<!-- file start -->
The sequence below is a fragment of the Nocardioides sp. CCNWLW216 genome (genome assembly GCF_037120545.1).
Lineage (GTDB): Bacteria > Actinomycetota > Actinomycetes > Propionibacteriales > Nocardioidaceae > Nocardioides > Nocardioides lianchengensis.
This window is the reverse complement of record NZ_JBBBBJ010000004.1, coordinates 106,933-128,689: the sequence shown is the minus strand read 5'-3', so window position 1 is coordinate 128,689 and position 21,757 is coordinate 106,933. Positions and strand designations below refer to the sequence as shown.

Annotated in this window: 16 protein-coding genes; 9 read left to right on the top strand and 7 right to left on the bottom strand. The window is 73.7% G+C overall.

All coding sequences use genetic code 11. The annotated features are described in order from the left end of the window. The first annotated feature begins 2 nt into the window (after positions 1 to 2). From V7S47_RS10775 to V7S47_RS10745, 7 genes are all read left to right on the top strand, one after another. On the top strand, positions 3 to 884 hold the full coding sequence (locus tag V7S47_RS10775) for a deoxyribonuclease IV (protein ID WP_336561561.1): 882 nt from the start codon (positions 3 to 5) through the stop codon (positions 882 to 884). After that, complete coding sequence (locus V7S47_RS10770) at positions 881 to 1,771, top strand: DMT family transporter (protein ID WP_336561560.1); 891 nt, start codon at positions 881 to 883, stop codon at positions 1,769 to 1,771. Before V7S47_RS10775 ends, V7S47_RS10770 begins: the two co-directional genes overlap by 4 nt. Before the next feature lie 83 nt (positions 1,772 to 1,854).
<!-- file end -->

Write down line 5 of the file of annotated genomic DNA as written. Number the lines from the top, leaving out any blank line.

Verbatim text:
All coding sequences use genetic code 11. The annotated features are described in order from the left end of the window. The first annotated feature begins 2 nt into the window (after positions 1 to 2). From V7S47_RS10775 to V7S47_RS10745, 7 genes are all read left to right on the top strand, one after another. On the top strand, positions 3 to 884 hold the full coding sequence (locus tag V7S47_RS10775) for a deoxyribonuclease IV (protein ID WP_336561561.1): 882 nt from the start codon (positions 3 to 5) through the stop codon (positions 882 to 884). After that, complete coding sequence (locus V7S47_RS10770) at positions 881 to 1,771, top strand: DMT family transporter (protein ID WP_336561560.1); 891 nt, start codon at positions 881 to 883, stop codon at positions 1,769 to 1,771. Before V7S47_RS10775 ends, V7S47_RS10770 begins: the two co-directional genes overlap by 4 nt. Before the next feature lie 83 nt (positions 1,772 to 1,854).